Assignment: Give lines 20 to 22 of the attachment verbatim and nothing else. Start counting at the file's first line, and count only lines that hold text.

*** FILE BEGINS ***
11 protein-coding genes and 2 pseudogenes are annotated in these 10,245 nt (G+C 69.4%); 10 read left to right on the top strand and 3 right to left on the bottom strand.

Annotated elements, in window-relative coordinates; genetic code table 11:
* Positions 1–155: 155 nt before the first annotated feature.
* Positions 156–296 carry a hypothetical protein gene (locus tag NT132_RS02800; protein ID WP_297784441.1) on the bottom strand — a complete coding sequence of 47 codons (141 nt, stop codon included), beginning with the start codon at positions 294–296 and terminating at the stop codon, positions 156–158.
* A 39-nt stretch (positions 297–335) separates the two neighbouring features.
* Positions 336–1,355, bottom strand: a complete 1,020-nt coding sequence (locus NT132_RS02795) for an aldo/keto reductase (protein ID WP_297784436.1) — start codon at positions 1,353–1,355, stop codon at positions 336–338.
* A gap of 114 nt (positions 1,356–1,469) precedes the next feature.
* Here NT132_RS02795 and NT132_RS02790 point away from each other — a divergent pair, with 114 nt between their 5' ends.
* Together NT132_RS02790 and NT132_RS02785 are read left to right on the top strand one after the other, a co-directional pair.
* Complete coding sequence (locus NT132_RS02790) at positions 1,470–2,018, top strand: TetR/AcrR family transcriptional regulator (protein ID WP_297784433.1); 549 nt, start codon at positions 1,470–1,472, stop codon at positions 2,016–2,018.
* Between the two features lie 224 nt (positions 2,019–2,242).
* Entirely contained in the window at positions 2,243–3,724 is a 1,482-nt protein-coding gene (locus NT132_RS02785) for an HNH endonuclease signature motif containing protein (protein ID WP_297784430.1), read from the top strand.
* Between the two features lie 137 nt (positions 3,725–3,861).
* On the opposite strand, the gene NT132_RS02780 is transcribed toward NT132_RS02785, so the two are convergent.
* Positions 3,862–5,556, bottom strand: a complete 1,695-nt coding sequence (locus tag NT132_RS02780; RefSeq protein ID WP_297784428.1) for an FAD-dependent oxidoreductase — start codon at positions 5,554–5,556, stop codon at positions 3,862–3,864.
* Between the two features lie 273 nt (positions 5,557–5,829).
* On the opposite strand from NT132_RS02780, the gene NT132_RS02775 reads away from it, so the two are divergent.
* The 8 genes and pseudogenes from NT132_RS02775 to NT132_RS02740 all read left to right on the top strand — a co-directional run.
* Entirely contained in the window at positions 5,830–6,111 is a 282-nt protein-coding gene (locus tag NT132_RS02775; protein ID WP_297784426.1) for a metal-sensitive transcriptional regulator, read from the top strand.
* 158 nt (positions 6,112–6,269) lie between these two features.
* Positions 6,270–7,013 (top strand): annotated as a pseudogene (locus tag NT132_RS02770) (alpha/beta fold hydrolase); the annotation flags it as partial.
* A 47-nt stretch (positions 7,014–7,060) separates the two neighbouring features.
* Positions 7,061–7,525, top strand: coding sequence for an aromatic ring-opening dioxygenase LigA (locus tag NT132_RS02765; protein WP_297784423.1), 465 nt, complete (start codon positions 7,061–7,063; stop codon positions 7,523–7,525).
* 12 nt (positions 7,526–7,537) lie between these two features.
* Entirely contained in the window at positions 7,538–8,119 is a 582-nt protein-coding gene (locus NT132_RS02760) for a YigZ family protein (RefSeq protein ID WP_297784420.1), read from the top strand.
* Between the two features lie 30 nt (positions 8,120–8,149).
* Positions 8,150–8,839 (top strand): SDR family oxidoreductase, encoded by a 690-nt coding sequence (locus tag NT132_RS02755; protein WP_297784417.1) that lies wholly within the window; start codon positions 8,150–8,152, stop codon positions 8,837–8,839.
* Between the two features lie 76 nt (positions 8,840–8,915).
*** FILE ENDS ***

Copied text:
* 158 nt (positions 6,112–6,269) lie between these two features.
* Positions 6,270–7,013 (top strand): annotated as a pseudogene (locus tag NT132_RS02770) (alpha/beta fold hydrolase); the annotation flags it as partial.
* A 47-nt stretch (positions 7,014–7,060) separates the two neighbouring features.